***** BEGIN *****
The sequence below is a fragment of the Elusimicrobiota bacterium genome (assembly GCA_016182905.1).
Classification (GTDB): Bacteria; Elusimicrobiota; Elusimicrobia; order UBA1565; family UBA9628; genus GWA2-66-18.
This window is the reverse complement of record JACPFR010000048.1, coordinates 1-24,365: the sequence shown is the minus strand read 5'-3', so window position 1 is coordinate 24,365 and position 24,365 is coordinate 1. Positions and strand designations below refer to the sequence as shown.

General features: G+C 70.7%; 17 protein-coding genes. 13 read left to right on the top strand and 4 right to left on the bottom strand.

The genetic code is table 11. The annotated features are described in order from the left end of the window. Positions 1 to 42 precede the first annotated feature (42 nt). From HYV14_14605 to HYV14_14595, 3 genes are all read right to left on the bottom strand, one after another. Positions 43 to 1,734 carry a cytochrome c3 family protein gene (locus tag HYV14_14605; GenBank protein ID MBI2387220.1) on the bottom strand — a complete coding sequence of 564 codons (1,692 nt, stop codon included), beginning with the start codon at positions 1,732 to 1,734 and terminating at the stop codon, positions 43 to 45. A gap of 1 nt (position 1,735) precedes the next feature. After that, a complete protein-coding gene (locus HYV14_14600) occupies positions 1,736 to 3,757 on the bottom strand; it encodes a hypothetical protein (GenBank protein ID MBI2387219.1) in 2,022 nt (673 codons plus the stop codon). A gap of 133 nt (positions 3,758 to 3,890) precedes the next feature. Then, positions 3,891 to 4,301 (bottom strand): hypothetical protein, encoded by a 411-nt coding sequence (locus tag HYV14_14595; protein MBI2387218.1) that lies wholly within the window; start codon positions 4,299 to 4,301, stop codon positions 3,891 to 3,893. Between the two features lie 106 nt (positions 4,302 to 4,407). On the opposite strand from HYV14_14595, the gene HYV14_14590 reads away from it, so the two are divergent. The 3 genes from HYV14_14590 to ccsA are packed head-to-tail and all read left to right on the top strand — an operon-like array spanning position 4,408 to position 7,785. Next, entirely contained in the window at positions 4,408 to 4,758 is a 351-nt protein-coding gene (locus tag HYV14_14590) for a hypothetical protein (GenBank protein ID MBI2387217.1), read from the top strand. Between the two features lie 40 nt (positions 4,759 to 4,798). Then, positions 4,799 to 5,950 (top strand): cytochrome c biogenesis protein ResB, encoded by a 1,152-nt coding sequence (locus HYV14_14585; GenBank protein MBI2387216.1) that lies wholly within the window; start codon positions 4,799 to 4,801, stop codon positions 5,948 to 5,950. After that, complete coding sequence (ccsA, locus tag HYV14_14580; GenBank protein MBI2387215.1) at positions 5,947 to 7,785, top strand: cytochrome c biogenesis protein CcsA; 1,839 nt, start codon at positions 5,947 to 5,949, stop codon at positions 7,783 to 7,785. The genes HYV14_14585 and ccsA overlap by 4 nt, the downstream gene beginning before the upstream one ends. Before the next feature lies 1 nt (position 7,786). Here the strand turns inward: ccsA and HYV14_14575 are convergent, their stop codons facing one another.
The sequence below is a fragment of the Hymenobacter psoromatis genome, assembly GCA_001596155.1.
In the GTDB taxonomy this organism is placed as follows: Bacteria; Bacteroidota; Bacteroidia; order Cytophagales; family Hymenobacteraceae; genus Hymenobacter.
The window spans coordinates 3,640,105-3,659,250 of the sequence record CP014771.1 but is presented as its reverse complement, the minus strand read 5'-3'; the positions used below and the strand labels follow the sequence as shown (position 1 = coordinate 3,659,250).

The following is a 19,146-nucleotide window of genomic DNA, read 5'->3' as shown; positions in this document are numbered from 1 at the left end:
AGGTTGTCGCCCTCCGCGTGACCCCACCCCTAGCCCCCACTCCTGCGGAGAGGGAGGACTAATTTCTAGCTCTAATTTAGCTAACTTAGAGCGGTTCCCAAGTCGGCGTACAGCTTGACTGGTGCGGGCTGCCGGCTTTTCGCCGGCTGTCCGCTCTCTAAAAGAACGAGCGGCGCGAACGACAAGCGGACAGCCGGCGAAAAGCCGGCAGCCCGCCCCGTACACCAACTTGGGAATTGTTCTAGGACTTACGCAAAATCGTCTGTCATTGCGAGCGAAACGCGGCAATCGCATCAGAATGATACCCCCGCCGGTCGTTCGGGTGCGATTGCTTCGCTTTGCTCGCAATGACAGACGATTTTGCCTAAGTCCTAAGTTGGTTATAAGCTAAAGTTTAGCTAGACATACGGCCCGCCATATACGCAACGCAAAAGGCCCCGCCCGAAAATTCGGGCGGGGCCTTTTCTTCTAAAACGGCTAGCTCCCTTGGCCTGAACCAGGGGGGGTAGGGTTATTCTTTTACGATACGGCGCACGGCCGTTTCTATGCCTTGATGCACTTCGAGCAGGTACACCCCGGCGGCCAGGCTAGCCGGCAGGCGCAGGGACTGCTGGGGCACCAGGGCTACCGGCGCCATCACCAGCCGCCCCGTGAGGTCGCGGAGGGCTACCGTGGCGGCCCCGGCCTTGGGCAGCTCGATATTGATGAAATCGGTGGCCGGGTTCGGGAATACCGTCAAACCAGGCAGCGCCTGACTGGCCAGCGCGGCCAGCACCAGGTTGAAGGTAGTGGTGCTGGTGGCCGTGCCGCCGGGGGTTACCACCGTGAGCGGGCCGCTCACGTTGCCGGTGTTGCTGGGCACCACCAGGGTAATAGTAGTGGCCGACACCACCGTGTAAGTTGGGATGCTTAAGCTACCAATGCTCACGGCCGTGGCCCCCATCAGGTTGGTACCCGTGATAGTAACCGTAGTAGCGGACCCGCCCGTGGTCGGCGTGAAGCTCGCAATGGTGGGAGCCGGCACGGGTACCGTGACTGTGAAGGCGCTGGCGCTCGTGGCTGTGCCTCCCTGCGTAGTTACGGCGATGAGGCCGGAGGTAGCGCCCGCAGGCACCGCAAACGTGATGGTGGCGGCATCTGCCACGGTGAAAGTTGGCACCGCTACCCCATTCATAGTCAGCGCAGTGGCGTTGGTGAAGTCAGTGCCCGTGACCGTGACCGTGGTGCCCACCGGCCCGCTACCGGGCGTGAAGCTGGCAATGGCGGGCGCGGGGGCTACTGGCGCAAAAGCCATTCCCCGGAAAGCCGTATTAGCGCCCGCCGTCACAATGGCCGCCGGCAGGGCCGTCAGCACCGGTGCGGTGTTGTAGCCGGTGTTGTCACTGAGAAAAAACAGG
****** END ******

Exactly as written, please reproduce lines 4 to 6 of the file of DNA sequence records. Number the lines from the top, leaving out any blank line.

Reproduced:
General features: G+C 70.7%; 17 protein-coding genes. 13 read left to right on the top strand and 4 right to left on the bottom strand.

The genetic code is table 11. The annotated features are described in order from the left end of the window. Positions 1 to 42 precede the first annotated feature (42 nt). From HYV14_14605 to HYV14_14595, 3 genes are all read right to left on the bottom strand, one after another. Positions 43 to 1,734 carry a cytochrome c3 family protein gene (locus tag HYV14_14605; GenBank protein ID MBI2387220.1) on the bottom strand — a complete coding sequence of 564 codons (1,692 nt, stop codon included), beginning with the start codon at positions 1,732 to 1,734 and terminating at the stop codon, positions 43 to 45. A gap of 1 nt (position 1,735) precedes the next feature. After that, a complete protein-coding gene (locus HYV14_14600) occupies positions 1,736 to 3,757 on the bottom strand; it encodes a hypothetical protein (GenBank protein ID MBI2387219.1) in 2,022 nt (673 codons plus the stop codon). A gap of 133 nt (positions 3,758 to 3,890) precedes the next feature. Then, positions 3,891 to 4,301 (bottom strand): hypothetical protein, encoded by a 411-nt coding sequence (locus tag HYV14_14595; protein MBI2387218.1) that lies wholly within the window; start codon positions 4,299 to 4,301, stop codon positions 3,891 to 3,893. Between the two features lie 106 nt (positions 4,302 to 4,407). On the opposite strand from HYV14_14595, the gene HYV14_14590 reads away from it, so the two are divergent. The 3 genes from HYV14_14590 to ccsA are packed head-to-tail and all read left to right on the top strand — an operon-like array spanning position 4,408 to position 7,785. Next, entirely contained in the window at positions 4,408 to 4,758 is a 351-nt protein-coding gene (locus tag HYV14_14590) for a hypothetical protein (GenBank protein ID MBI2387217.1), read from the top strand. Between the two features lie 40 nt (positions 4,759 to 4,798). Then, positions 4,799 to 5,950 (top strand): cytochrome c biogenesis protein ResB, encoded by a 1,152-nt coding sequence (locus HYV14_14585; GenBank protein MBI2387216.1) that lies wholly within the window; start codon positions 4,799 to 4,801, stop codon positions 5,948 to 5,950. After that, complete coding sequence (ccsA, locus tag HYV14_14580; GenBank protein MBI2387215.1) at positions 5,947 to 7,785, top strand: cytochrome c biogenesis protein CcsA; 1,839 nt, start codon at positions 5,947 to 5,949, stop codon at positions 7,783 to 7,785. The genes HYV14_14585 and ccsA overlap by 4 nt, the downstream gene beginning before the upstream one ends. Before the next feature lies 1 nt (position 7,786). Here the strand turns inward: ccsA and HYV14_14575 are convergent, their stop codons facing one another.
The sequence below is a fragment of the Hymenobacter psoromatis genome, assembly GCA_001596155.1.